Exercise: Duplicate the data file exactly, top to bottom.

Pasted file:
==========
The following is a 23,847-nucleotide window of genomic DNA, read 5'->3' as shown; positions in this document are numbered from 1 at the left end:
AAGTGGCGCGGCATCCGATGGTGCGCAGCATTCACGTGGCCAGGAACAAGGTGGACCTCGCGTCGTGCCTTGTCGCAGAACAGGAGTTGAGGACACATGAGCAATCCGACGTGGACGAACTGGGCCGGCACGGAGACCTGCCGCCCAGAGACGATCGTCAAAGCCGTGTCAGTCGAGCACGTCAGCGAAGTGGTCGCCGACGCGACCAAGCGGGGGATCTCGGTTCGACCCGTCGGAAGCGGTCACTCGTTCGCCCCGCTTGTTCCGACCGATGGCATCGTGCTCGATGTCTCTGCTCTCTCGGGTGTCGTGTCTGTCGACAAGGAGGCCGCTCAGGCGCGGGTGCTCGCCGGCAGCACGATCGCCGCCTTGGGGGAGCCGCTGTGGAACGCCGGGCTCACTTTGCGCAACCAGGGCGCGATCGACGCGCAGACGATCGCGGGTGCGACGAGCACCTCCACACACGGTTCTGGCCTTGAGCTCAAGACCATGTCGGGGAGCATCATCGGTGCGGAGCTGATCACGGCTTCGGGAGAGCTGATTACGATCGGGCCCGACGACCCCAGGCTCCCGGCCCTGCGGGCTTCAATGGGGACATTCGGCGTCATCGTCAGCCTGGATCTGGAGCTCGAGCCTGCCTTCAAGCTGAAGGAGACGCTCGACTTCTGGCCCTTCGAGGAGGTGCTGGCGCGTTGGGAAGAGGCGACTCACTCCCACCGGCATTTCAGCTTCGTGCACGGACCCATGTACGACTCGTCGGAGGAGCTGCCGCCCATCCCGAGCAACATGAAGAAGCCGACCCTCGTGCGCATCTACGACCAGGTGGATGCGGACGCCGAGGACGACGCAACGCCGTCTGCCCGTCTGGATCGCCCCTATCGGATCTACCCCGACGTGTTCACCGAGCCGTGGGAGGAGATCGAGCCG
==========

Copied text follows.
The following is a 23,847-nucleotide window of genomic DNA, read 5'->3' as shown; positions in this document are numbered from 1 at the left end:
AAGTGGCGCGGCATCCGATGGTGCGCAGCATTCACGTGGCCAGGAACAAGGTGGACCTCGCGTCGTGCCTTGTCGCAGAACAGGAGTTGAGGACACATGAGCAATCCGACGTGGACGAACTGGGCCGGCACGGAGACCTGCCGCCCAGAGACGATCGTCAAAGCCGTGTCAGTCGAGCACGTCAGCGAAGTGGTCGCCGACGCGACCAAGCGGGGGATCTCGGTTCGACCCGTCGGAAGCGGTCACTCGTTCGCCCCGCTTGTTCCGACCGATGGCATCGTGCTCGATGTCTCTGCTCTCTCGGGTGTCGTGTCTGTCGACAAGGAGGCCGCTCAGGCGCGGGTGCTCGCCGGCAGCACGATCGCCGCCTTGGGGGAGCCGCTGTGGAACGCCGGGCTCACTTTGCGCAACCAGGGCGCGATCGACGCGCAGACGATCGCGGGTGCGACGAGCACCTCCACACACGGTTCTGGCCTTGAGCTCAAGACCATGTCGGGGAGCATCATCGGTGCGGAGCTGATCACGGCTTCGGGAGAGCTGATTACGATCGGGCCCGACGACCCCAGGCTCCCGGCCCTGCGGGCTTCAATGGGGACATTCGGCGTCATCGTCAGCCTGGATCTGGAGCTCGAGCCTGCCTTCAAGCTGAAGGAGACGCTCGACTTCTGGCCCTTCGAGGAGGTGCTGGCGCGTTGGGAAGAGGCGACTCACTCCCACCGGCATTTCAGCTTCGTGCACGGACCCATGTACGACTCGTCGGAGGAGCTGCCGCCCATCCCGAGCAACATGAAGAAGCCGACCCTCGTGCGCATCTACGACCAGGTGGATGCGGACGCCGAGGACGACGCAACGCCGTCTGCCCGTCTGGATCGCCCCTATCGGATCTACCCCGACGTGTTCACCGAGCCGTGGGAGGAGATCGAGCCG